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Notes from the Apothecary: Mint

By Mabh Savage

[Snip] Mint has been used for culinary purposes throughout the history of many different cultures. It is used in Indian food to counter balance spiciness or add depth of flavour. It is used as a fresh, sharp flavour in numerous cocktails and soft beverages. Mint was an ingredient of many recipes mentioned in Apicius, the Roman collection of recipes probably compiled in the 4th century AD. Mint has also been found in the tombs of the ancient Egyptians, and it is thought they prized the herb very highly.

I love the fresh smell of mint in the kitchen. You only have to slightly bruise the leaves to be rewarded with an aroma that is cooling and satisfying at the same time. Mint is one of those flavours that works well with both sweet and savoury dishes, and also with both hot and cold. Mint ice cream is very popular, and the Mojito is one of the most common additions to any self-respecting cocktail menu. For cold, savoury uses of mint think about raita, the cooling sauce served with Indian food, or tzatziki, the Greek equivalent.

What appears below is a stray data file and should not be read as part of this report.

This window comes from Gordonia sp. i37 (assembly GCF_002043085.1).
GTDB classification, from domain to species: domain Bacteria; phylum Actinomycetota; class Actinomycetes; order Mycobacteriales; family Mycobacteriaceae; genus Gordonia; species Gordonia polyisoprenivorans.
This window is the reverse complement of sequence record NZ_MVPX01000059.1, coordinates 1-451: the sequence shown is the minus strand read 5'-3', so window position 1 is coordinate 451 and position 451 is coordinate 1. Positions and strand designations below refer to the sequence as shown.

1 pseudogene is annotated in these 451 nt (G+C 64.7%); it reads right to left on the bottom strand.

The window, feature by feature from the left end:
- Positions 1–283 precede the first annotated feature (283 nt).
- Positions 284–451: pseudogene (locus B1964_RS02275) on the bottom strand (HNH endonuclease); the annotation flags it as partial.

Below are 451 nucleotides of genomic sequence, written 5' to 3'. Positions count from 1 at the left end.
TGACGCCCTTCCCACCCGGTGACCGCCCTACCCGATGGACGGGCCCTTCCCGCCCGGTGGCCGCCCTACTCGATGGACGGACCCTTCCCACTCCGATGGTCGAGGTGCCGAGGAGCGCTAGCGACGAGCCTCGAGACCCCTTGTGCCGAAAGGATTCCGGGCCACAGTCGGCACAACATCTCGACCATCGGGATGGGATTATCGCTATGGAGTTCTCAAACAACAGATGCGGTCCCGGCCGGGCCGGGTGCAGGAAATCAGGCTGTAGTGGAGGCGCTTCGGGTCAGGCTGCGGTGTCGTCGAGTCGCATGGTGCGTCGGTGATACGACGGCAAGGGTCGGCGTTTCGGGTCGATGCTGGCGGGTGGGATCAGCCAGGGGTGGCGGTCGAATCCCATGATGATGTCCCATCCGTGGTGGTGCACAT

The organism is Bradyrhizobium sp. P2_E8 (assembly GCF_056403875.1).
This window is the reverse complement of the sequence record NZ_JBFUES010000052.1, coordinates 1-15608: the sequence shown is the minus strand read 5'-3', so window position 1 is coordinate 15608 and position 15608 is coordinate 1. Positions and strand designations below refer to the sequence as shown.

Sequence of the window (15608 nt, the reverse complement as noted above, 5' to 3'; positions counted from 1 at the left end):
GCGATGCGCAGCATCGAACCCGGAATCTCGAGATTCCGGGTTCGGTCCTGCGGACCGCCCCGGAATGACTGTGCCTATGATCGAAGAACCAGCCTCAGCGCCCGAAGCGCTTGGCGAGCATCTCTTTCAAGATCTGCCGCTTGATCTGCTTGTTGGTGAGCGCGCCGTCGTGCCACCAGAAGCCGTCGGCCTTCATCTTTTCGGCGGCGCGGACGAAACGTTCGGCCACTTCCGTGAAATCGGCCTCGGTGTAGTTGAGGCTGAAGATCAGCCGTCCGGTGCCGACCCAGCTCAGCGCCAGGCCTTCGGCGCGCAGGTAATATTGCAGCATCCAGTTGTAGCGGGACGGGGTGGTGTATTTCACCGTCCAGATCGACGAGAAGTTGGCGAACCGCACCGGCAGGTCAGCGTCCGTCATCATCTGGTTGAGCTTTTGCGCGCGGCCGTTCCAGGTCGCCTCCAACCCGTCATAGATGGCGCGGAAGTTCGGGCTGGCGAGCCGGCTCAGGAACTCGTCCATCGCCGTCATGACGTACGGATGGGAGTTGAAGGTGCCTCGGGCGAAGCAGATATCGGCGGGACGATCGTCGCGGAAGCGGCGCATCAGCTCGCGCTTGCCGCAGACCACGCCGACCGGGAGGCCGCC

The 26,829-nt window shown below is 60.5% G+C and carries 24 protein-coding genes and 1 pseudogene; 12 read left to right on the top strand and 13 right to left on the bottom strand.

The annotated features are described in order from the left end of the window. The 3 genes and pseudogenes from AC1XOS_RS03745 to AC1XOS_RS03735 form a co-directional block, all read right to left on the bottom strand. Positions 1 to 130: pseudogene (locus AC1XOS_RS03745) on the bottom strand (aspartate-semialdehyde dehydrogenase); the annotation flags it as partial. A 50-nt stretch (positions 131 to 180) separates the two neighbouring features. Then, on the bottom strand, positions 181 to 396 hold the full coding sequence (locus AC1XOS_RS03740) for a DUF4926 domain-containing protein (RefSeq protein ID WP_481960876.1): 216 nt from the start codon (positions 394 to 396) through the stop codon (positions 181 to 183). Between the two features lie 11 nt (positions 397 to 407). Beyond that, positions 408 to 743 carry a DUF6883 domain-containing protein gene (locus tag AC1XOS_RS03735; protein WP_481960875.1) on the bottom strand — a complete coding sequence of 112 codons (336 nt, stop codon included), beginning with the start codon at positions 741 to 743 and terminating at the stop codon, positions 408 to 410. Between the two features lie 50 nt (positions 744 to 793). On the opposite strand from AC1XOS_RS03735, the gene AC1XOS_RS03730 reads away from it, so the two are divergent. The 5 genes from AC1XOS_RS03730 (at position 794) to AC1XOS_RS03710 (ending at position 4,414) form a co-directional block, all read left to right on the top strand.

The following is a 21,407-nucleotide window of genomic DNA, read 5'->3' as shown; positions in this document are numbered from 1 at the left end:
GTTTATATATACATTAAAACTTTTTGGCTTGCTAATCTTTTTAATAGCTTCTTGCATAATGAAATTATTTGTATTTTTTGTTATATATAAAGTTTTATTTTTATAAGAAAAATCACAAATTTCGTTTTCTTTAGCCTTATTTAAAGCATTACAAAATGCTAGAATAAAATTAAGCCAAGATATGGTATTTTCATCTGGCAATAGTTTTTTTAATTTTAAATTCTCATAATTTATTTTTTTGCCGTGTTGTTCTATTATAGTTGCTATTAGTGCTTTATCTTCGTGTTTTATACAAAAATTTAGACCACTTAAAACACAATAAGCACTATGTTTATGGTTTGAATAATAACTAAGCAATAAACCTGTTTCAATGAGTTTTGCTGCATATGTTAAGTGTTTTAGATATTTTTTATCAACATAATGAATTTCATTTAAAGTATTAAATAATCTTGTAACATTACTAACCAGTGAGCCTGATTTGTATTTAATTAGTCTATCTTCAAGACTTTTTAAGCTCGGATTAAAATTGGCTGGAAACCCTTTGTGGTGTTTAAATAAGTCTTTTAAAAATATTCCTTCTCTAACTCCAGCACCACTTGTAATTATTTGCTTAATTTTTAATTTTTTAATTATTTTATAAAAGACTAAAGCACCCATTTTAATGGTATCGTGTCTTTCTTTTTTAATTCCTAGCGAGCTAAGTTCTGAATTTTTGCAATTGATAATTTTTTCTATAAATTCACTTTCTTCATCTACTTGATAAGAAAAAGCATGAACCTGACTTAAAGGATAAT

Mint jelly has been the condiment of choice for many lamb dishes for years, but it also works with chicken, fish and even vegetable dishes. Mint sauce is much easier to make than the jelly; it doesn’t last as long but it’s so yummy, that won’t matter much! Mint sauce is just fresh mint, sugar, vinegar and water. Some people blend it but I prefer to finely chop the mint for a more textured sauce. Experiment with it- everyone’s tastes are different!

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